With Thanksgiving now in the rearview mirror, it seems like everyone is ready to pull out the tree skirt, boxed ornaments, and Mannheim Steamroller albums––if they haven’t already! Out comes the fine china, the spiced cider, and the box of spare fuses for the Christmas lights you plan to wrap around the front porch. Out, too, come the annual holiday-themed blogs, the admonitions that you too can take advantage of the sales frenzy that begins over leftover roast turkey sandwiches and concludes with the sound of a tape dispensor licking over the last cardboard box of holiday decorations, shuffled off to storage for another eleven (or ten, or nine, or eight) months.
But there’s a problem, and it’s the same problem you face at every other time of year: How do you know which advice to listen to, and which tips to follow? How do you know if the benefits of a holiday-themed special will pay off for you, the self-published author?
Let’s face the facts: A lot of holiday-themed advice seems canned. The same tips come rolling back around every year––offer a holiday special! host a holiday giveaway! throw a holiday-themed party!––and they do so for one of two reasons:
- They work, or
- They’re easy.
It’s hard to know which is which, but I hope to help you find your way through the confusion, whether you’re a newly self-published author, or a veteran who’s looking to try something new––and whether you’re working to plan something last-minute for Christmas of 2014, or thinking ahead to future years. I’ve road-tested many of these strategies myself, and I hope my experience will prove a help to you.
Thought #1: Not All Gifts Are Created Equal
One of the first things you’ll be told as a self-published author is that you should try and promote your book around the holidays as a gift item; I’ll call this the B.A.G., or Book As Gift. In fact, the B.A.G. is probably the most common of all recommendations for self-published authors around the holidays, period. The basic idea is that you ought to ask your friends, family, and social media followers to purchase B.A.G.s to give away, to build a more diverse reader base.
So, what’s the efficacy of the B.A.G.? Well, in my experience, it’s rather a mixed bundle. First of all, a book sold is a book sold, and every B.A.G. contributes to your paycheck. Great! But there’s a difference between having people give B.A.G.s and having your book reach your ideal readers, and the line is sometimes more distinct than you might realize.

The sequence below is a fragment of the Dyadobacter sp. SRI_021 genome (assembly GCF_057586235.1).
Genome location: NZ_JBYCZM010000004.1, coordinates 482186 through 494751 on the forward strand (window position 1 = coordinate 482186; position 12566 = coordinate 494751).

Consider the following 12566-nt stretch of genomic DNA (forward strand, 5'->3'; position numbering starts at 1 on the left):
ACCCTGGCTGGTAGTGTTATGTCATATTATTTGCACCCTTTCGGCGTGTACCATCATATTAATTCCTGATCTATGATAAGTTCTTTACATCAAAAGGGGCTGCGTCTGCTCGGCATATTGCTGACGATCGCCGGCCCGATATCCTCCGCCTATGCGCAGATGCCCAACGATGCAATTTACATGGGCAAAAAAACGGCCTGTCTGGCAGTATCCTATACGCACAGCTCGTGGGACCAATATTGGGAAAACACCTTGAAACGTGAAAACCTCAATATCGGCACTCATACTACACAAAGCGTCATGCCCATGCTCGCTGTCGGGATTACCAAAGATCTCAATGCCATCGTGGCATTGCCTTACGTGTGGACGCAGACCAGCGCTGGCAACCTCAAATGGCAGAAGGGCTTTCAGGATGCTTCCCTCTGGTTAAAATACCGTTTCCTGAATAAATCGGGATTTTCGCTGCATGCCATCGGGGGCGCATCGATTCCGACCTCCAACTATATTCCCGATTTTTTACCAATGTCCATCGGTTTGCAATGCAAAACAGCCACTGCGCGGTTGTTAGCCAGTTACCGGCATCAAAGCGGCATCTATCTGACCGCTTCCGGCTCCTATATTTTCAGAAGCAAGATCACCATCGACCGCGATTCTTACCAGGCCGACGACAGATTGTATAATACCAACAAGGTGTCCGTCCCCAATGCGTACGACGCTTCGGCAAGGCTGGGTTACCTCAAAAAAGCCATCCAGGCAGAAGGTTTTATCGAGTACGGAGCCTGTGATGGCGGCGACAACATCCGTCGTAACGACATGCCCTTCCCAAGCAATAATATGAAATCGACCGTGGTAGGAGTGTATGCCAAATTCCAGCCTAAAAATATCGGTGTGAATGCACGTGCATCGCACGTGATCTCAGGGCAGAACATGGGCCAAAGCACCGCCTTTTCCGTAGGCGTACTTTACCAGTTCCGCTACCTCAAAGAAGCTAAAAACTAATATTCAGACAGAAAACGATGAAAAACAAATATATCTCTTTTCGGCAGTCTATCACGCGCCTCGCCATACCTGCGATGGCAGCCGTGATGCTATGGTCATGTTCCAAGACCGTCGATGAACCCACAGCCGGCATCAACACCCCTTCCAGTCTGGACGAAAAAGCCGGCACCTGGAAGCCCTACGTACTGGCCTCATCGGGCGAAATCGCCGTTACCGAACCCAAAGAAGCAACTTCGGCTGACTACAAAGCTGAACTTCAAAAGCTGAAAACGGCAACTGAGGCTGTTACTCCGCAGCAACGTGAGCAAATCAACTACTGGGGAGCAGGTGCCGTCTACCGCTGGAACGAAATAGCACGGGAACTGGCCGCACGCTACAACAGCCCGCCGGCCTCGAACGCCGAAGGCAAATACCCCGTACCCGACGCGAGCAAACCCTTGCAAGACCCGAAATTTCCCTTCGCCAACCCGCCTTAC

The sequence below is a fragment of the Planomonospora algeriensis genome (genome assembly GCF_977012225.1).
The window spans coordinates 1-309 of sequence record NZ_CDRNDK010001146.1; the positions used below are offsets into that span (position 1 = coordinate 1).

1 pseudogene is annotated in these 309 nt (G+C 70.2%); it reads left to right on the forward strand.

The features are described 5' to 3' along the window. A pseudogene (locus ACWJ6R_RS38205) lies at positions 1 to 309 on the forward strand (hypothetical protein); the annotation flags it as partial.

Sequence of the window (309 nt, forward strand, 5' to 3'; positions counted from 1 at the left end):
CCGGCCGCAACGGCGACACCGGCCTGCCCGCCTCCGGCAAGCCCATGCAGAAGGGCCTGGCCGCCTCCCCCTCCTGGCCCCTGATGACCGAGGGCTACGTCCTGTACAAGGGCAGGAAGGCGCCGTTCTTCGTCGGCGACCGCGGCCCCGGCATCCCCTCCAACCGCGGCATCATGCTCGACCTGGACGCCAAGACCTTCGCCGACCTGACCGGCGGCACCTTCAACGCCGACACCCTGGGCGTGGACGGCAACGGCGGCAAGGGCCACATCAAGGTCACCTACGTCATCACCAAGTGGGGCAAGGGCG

Think back to the B.A.G.s you have received––which ones did you actually read, and which ones did you put on the shelf for a rainy day that never came? One Christmas, I received eight B.A.G.s from family members, and I read a grand total of two of them––the same two that said family members purchased after they saw me lingering over them in the bookstore. The previous Christmas, I received only three B.A.G.s––all of them surprises, but all of them in a narrowly-defined genre that the gift-givers knew I loved––and I read them all. I have on occasion enjoyed a B.A.G. that I never would have picked up in a bookstore, and had never heard of, but I can honestly say this is not the norm.
The truth of the matter is that many B.A.G.s never get cracked open over one knee, a cup of cider balanced in hand and Mannheim Steamroller blasting from somewhere nearby. It’s tough for B.A.G.s to compete in a market where so many books are available for such little expense––a market where I can load up my Kindle or Nook or iPad or other smart device with hundreds of free or inexpensive ebooks that I know are titles that I’m going to like. We sometimes hear the term ‘time-poor,’ and the concept is simple enough: There are only so many spare hours in a day, and we tend to spend our dedicated reading time pouring over old favorites, classics, and other books we already know we’re going to enjoy. Some B.A.G.s just aren’t destined for happy endings. And that’s okay. Why?
Because you are interested in finding your ideal reader, and you already know that doing so is a years-long enterprise. You already know that getting your book into a new pair of hands is just the beginning of a relationship, and that you have to woo a reader’s interest with more than just a dash of holiday spirit––you have to capture the reader’s eye with a clever cover, the reader’s attention with the weight of physical presence, the reader’s participation through interactive challenges and campaigns, and the reader’s imagination with your prose. In short, you know the B.A.G.’s benefits and limitations, and you’re not about to put all of your eggs in one basket. (Or is that a poorly-timed Easter metaphor?)
So, what’s my advice, in a nutshell? Go ahead and ask your existing network of readers to give your books as B.A.G.s, but see what you can do to hybridize your B.A.G. promotion with other efforts. If possible, link your B.A.G. with materials, whether digital or physical, that help introduce you to these new readers. Keep an open mind––and an optimistic outlook. Develop a marketing plan that goes beyond holiday gimmicks. Think big. Holiday promotions are one tool in your toolbox, but they aren’t the full set.
Check back every Wednesday as I continue my blog series on the happy chaos of self-promotion during the holiday season. If you have any questions, would like to hear from me about something specific, or have other big news to share, please comment below!
|ABOUT KELLY SCHUKNECHT: Kelly Schuknecht is the Executive Vice President of Outskirts Press. In addition to her contributions to the Outskirts Press blog at blog.outskirtspress.com, Kelly and a group of talented marketing experts offer book marketing services, support, and products to not only published Outskirts Press authors, but to all authors and professionals who are interested in marketing their books and/or careers. Learn more about Kelly on her blog, kellyschuknecht.com.|